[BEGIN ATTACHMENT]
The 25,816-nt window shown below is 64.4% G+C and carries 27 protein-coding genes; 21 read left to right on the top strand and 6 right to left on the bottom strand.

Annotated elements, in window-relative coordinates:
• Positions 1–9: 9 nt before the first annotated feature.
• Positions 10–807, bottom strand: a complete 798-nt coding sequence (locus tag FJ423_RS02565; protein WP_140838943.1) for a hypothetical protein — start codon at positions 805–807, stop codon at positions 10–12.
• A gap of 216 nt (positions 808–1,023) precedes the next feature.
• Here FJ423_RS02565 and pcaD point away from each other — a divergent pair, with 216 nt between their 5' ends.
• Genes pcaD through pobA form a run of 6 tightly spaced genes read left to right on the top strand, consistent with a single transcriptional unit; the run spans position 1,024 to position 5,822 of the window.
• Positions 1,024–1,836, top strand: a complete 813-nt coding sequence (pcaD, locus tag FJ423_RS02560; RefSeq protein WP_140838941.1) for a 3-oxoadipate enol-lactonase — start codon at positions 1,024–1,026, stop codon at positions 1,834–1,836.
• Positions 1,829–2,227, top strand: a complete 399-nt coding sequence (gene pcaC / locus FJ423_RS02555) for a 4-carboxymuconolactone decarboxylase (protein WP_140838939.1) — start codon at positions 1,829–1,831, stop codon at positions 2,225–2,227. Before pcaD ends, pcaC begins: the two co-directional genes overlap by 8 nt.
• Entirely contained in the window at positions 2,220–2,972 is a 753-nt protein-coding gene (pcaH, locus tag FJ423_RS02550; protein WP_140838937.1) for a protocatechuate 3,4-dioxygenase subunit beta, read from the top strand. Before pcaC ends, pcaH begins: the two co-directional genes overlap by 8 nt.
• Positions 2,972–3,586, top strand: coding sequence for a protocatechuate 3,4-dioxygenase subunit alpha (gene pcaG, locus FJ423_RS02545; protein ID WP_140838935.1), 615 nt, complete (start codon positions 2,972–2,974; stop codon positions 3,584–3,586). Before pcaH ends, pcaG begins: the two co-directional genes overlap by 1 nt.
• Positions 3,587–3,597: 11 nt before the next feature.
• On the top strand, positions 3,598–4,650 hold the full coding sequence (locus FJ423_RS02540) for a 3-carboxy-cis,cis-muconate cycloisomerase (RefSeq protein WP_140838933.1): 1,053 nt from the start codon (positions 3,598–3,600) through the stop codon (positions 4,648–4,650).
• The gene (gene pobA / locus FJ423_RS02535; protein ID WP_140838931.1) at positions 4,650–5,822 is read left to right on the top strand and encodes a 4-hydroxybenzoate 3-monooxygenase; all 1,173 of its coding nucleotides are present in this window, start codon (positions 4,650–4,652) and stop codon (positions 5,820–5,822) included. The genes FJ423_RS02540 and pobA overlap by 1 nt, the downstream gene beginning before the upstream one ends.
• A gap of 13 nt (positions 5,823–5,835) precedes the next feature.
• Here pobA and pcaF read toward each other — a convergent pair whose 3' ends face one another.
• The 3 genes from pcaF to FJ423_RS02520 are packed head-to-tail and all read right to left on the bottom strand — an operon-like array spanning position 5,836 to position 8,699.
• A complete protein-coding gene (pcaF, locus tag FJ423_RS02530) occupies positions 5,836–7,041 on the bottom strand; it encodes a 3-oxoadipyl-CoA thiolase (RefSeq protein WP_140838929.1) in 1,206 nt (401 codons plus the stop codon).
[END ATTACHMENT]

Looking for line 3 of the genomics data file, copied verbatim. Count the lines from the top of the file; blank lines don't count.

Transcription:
• Positions 1–9: 9 nt before the first annotated feature.